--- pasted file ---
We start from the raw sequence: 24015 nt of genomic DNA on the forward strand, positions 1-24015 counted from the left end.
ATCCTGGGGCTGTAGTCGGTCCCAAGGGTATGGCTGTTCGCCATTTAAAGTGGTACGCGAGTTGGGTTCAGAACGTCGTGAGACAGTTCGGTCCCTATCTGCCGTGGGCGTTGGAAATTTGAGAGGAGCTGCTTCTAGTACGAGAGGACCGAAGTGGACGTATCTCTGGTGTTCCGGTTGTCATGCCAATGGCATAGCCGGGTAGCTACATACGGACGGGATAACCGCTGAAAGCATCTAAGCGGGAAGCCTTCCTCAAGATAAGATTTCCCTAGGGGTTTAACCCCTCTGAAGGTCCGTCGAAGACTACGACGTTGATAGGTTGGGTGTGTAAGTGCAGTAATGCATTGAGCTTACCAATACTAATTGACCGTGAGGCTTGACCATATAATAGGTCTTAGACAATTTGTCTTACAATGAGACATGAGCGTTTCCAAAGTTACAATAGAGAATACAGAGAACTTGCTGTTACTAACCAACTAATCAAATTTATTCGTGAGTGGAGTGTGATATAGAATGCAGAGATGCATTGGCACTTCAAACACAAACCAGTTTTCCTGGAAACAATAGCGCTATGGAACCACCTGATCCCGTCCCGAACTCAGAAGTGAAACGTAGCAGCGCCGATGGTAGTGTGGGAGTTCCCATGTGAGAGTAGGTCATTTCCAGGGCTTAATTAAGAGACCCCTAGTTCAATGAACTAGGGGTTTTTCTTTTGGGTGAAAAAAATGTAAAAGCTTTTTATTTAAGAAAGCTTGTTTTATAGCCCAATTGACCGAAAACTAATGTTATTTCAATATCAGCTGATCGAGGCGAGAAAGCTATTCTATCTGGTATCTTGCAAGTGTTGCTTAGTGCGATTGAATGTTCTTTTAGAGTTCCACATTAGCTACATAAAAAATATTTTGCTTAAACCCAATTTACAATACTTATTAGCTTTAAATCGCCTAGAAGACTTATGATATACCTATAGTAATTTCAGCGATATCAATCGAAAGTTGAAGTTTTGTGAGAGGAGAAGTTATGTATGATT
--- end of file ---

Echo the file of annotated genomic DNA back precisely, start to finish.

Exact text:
We start from the raw sequence: 24015 nt of genomic DNA on the forward strand, positions 1-24015 counted from the left end.
ATCCTGGGGCTGTAGTCGGTCCCAAGGGTATGGCTGTTCGCCATTTAAAGTGGTACGCGAGTTGGGTTCAGAACGTCGTGAGACAGTTCGGTCCCTATCTGCCGTGGGCGTTGGAAATTTGAGAGGAGCTGCTTCTAGTACGAGAGGACCGAAGTGGACGTATCTCTGGTGTTCCGGTTGTCATGCCAATGGCATAGCCGGGTAGCTACATACGGACGGGATAACCGCTGAAAGCATCTAAGCGGGAAGCCTTCCTCAAGATAAGATTTCCCTAGGGGTTTAACCCCTCTGAAGGTCCGTCGAAGACTACGACGTTGATAGGTTGGGTGTGTAAGTGCAGTAATGCATTGAGCTTACCAATACTAATTGACCGTGAGGCTTGACCATATAATAGGTCTTAGACAATTTGTCTTACAATGAGACATGAGCGTTTCCAAAGTTACAATAGAGAATACAGAGAACTTGCTGTTACTAACCAACTAATCAAATTTATTCGTGAGTGGAGTGTGATATAGAATGCAGAGATGCATTGGCACTTCAAACACAAACCAGTTTTCCTGGAAACAATAGCGCTATGGAACCACCTGATCCCGTCCCGAACTCAGAAGTGAAACGTAGCAGCGCCGATGGTAGTGTGGGAGTTCCCATGTGAGAGTAGGTCATTTCCAGGGCTTAATTAAGAGACCCCTAGTTCAATGAACTAGGGGTTTTTCTTTTGGGTGAAAAAAATGTAAAAGCTTTTTATTTAAGAAAGCTTGTTTTATAGCCCAATTGACCGAAAACTAATGTTATTTCAATATCAGCTGATCGAGGCGAGAAAGCTATTCTATCTGGTATCTTGCAAGTGTTGCTTAGTGCGATTGAATGTTCTTTTAGAGTTCCACATTAGCTACATAAAAAATATTTTGCTTAAACCCAATTTACAATACTTATTAGCTTTAAATCGCCTAGAAGACTTATGATATACCTATAGTAATTTCAGCGATATCAATCGAAAGTTGAAGTTTTGTGAGAGGAGAAGTTATGTATGATT